A woman arrives at the Castor Maternity Hospital in Bangui. Photo: Borja Ruiz Rodriguez / MSF
I am now four weeks into my posting. Seven to go. The first two were really tough. And I really wondered on a couple of occasions if I was going to make it through.
A typical day involves getting up at 5:30. That's a great time of day. It is light and cool. I shower in cool water - there is no hot. Have given up shaving. Also given up with deodorant (that's French for under-arm scooty) - well what's the point when you are sweating from every pore by 8:30? I still clean my teeth. One has to have a red line where standards are concerned.
Have given up with deodorant - what's the point when you are sweating from every pore by 8:30 am?
Then I drink my orange juice (from concentrate) and take my coffee (instant). At home I have freshly squeezed orange and a special blend of coffee from my express machine. I enjoy a bit of peace on the verandah. We are picked up at 6:45 and are at the hospital just after 7.
I join the day staff for the handover from the night staff and we discuss the emergencies carried out and the admissions. There is then another meeting where the different departments in the hospital take five mins each to inform the rest of the hospital what is going on in their departments and any problems they foresee for that day. This involves the labour ward, pharmacy, neonatology, post-partum ward , the lab etc.
At 8:30 the real work begins. We start les visites. This takes most of the morning. We see about 50 patients starting with those in labour then moving on to those women who have delivered. We check wounds, prescribe antibiotics where needed and stop them when they are not.
A training session for staff at the Castors Maternity Hospital. Photo: Borja Ruiz Rodriguez / MSF.
The round is constantly interrupted with emergency admissions who need seeing and urgent calls to the labour ward to see women who are haemorrhaging or who require assisted delivery by Caesarean or ventouse (a forceps equivalent - a suction cap applied to the baby’s head and pulled on to speed up delivery - popular in Europe/Africa).
We lunch at about 1:30 - then it's variable. There are busy days when you are in the operating block all day, and quiet afternoons when a bit of teaching / training goes on. The day team finish about 4:30. But we stay later if there is a lot happening.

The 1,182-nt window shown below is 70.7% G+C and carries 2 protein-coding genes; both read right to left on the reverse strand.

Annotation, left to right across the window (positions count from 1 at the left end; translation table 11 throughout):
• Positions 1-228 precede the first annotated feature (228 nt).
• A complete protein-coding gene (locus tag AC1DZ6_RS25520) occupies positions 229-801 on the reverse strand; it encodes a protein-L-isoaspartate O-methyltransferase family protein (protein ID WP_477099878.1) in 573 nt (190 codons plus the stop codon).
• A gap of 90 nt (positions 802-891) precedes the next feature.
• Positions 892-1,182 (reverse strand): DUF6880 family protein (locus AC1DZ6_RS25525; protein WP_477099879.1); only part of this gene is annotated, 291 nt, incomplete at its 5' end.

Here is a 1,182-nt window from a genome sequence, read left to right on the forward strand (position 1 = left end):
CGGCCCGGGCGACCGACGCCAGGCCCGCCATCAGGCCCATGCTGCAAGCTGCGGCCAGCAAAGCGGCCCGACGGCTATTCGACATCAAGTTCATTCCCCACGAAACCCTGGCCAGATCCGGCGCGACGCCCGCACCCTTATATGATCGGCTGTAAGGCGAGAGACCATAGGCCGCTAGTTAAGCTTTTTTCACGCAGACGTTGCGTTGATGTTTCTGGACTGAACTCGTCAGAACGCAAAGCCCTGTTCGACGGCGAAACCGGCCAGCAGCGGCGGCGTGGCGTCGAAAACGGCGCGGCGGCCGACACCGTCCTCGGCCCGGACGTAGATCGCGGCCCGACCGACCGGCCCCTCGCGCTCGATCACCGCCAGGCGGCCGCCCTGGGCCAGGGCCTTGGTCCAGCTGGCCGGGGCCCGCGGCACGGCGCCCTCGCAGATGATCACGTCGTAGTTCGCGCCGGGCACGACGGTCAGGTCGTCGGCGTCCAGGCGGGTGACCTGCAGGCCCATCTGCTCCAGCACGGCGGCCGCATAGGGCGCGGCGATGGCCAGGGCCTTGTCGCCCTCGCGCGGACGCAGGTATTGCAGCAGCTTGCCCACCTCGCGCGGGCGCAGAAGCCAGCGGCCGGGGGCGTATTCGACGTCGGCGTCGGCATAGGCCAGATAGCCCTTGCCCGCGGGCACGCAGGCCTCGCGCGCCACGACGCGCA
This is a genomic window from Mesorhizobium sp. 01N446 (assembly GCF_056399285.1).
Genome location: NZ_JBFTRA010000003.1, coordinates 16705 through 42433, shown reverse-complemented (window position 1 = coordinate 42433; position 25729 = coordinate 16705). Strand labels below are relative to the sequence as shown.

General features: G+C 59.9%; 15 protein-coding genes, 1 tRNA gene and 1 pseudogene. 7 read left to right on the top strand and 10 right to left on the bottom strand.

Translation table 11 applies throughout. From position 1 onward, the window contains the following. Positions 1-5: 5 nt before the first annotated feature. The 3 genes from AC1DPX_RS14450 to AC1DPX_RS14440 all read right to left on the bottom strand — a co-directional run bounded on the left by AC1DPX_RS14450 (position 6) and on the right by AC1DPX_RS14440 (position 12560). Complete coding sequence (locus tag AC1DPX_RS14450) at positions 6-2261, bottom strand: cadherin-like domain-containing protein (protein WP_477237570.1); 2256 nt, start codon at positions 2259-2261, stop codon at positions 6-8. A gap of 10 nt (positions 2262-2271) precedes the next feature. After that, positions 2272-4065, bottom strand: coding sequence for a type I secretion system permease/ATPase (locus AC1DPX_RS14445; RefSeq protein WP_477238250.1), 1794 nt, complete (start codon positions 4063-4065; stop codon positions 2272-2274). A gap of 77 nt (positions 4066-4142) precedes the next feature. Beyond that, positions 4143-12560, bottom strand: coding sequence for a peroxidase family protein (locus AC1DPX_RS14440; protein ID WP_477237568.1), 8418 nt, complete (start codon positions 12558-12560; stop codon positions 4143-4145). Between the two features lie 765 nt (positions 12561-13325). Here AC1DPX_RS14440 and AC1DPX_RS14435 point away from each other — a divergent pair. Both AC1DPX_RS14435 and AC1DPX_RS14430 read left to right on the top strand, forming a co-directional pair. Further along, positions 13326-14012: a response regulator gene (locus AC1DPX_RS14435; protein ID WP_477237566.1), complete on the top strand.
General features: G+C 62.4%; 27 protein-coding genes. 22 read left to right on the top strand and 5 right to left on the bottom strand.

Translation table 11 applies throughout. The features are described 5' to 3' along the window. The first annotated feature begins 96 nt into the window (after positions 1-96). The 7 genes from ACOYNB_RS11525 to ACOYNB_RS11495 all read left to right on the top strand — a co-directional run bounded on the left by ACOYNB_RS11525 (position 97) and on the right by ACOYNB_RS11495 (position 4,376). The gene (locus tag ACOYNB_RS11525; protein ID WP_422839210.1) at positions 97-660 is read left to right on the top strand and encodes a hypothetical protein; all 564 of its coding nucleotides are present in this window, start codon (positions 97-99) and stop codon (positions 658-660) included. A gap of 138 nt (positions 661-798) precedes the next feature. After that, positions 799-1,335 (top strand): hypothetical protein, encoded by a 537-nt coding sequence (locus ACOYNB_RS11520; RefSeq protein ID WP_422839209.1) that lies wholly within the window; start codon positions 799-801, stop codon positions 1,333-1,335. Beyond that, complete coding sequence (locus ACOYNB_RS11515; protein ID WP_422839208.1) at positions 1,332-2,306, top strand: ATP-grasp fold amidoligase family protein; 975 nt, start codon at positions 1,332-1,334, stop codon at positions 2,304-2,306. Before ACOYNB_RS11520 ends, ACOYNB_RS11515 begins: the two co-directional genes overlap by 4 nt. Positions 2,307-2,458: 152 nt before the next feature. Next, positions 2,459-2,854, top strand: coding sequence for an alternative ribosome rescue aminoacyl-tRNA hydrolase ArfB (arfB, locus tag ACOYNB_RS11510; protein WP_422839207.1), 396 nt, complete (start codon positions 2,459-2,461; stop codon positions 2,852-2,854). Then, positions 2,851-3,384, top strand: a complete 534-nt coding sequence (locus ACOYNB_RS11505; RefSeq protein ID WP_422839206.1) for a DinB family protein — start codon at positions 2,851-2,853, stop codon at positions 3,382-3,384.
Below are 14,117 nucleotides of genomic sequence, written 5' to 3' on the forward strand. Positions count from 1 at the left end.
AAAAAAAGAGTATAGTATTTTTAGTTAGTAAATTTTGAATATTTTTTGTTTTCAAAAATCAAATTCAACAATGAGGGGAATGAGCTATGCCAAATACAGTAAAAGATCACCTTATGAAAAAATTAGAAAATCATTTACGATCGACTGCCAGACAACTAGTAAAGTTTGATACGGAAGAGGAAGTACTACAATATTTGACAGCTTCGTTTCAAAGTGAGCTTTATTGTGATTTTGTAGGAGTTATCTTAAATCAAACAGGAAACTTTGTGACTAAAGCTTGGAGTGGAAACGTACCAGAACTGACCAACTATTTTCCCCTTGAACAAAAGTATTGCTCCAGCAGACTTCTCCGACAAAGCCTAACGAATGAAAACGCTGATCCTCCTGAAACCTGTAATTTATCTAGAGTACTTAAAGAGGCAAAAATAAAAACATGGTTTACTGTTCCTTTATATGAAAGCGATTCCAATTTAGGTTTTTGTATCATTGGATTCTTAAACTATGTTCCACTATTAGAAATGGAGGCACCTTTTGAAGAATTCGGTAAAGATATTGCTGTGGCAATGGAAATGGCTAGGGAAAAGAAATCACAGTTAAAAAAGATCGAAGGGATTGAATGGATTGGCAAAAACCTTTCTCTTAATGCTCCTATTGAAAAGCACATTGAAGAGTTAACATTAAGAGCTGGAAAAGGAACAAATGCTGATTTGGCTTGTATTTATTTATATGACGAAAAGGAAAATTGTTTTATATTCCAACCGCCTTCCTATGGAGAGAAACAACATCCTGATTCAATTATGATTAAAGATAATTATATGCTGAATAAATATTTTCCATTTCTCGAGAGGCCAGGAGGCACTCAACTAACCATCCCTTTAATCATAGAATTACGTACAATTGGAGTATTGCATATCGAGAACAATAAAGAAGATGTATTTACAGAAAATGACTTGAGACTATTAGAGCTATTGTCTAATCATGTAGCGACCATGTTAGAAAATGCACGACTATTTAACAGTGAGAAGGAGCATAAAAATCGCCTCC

I was so tired I found myself eating cold ravioli out of a tin
The local docs are really experienced. It doesn't take long to gain experience here. I feel humbled that some of these guys have seen more complications in their short careers - due to the huge throughput and long hours they work - than I have.
The hospital at Castors is also big on family-planning. While MSF doesn’t advise on how many children anyone should have, the team does give women access to contraceptives, putting them more in control of when they decide to get pregnant. That means no one goes home after having a baby without a stern talking to from the midwife and the option of a contraceptive plan in place.
I go home and another team covers overnight - but I can be called in for the bigger emergencies. This is a bit stressful as you can never really relax (i.e. drink much beer) but then I knew that when I signed up. I have lost weight - which may be because my liver has shrunk back to normal.
In the evening I read, keep in contact with family and friends, chat with housemates in French/English, eat. I hit a new low last week when I was so tired I found myself eating cold ravioli out of a tin.
Sometimes we go out for pizza. At the weekend, we work Saturday am. We do our shopping for the week in the afternoon. Sunday, I like to go to the slightly over-enthusiastically named "Grand Cafe" for breakfast - they do a good croissant - then swimming. Usually abed by 2100.